The bringing of a new year gives one pause to not only look ahead, but to reflect. Last year, I promised to do more rabbit hunting and less deer hunting, I have not done that.
My private property deer hunting has been dismal, but the crowds and uncertainty of public land created an unjust bias that kept me from traveling there.
This season, I received permission to hunt 66 acres surrounded by Hoosier National Forrest. I saw a lot of deer on the private and the forest land. The deer could not tell the difference and neither could I.
My last day, I could imagine what Daniel Boone felt like when he walked some of these same hills. I wanted to see what was around the next bend or find where three ravines joined. I took off walking.
I saw well-worn trails, new scrapes and old rubs. Further and further, I walked away from where I began never losing track of the ridge top that would lead me back. My heavy clothing was becoming a burden. Time and distance were lost as I became a part of nature.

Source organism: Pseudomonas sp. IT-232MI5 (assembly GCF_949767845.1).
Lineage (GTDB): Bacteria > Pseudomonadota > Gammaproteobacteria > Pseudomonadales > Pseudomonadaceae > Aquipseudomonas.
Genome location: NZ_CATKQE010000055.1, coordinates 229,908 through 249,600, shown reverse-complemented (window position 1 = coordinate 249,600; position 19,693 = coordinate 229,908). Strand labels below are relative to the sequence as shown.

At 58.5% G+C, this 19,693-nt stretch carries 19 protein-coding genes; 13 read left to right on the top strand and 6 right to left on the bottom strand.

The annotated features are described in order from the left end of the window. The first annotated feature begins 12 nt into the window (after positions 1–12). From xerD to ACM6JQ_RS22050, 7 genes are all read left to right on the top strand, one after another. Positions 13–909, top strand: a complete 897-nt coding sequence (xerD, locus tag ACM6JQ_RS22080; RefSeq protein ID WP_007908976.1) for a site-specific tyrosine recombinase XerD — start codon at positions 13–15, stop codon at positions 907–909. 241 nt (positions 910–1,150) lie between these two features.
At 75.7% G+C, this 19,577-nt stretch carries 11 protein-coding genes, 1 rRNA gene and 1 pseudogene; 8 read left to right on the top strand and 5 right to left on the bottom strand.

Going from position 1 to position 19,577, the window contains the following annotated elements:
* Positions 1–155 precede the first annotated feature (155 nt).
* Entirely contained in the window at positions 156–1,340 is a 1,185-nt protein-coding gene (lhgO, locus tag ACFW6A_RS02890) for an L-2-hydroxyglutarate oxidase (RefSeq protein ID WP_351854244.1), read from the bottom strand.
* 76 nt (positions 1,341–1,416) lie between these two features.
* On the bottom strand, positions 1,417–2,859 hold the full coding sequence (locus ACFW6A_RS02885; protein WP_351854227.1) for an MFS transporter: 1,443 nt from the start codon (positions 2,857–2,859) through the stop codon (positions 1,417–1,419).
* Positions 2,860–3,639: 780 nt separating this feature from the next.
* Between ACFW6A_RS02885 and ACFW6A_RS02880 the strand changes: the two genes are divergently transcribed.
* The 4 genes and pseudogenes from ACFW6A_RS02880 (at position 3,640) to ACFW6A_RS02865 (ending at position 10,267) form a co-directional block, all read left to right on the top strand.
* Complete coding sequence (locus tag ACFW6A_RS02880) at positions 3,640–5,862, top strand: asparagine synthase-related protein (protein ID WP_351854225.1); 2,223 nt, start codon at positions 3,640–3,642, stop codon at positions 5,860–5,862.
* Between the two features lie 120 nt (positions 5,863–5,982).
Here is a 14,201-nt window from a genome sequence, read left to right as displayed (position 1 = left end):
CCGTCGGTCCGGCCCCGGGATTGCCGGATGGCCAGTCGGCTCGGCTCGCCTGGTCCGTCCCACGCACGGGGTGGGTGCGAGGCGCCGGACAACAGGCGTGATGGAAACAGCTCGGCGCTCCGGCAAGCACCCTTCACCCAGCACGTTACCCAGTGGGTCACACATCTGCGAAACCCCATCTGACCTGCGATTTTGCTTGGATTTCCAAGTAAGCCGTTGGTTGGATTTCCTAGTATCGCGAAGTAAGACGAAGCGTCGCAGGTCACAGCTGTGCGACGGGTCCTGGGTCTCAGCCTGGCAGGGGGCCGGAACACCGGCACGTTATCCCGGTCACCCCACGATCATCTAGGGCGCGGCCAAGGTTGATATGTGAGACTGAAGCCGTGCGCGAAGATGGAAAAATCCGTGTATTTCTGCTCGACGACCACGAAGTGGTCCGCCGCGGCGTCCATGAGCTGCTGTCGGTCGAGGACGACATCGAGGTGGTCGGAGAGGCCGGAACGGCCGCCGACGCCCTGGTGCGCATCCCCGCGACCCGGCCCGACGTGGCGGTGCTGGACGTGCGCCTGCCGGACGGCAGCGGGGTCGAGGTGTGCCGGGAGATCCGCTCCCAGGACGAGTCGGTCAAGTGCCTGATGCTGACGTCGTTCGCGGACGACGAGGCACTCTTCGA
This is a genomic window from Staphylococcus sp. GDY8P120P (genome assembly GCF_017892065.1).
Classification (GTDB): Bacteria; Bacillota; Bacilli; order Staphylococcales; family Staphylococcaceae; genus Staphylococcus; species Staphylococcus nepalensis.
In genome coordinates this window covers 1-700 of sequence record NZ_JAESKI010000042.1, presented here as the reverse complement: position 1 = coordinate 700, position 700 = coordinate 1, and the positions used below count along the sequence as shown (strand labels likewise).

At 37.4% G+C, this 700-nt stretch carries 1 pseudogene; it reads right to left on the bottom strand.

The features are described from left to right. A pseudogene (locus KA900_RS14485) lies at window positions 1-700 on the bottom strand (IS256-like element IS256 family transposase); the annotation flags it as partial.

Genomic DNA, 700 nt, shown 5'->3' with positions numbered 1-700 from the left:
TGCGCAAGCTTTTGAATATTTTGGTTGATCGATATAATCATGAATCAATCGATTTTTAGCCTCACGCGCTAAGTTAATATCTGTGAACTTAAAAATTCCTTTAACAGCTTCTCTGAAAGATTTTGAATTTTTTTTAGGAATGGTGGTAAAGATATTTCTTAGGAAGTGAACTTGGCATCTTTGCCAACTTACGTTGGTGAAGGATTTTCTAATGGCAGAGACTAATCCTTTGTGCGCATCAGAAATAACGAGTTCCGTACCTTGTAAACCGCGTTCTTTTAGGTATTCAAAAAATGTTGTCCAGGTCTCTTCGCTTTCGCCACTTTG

The snort of a deer and the sight of a buck jumping a deadfall brought me to focus. I looked back to see my persimmon ridge far in the distance. From this point on my trek would be uphill.
A straight line is the shortest distance between two points, but not the way to climb a hill. My ascent took me in a zig-zag. In no hurry, I took my time and often paused to catch my breath. The last 50 yards were the steepest.
A ham sandwich and bottle of water were waiting for me at the truck. Being tired felt good; I wondered how many more years God would allow me to do this and prayed it would be several. I turn 70 next month.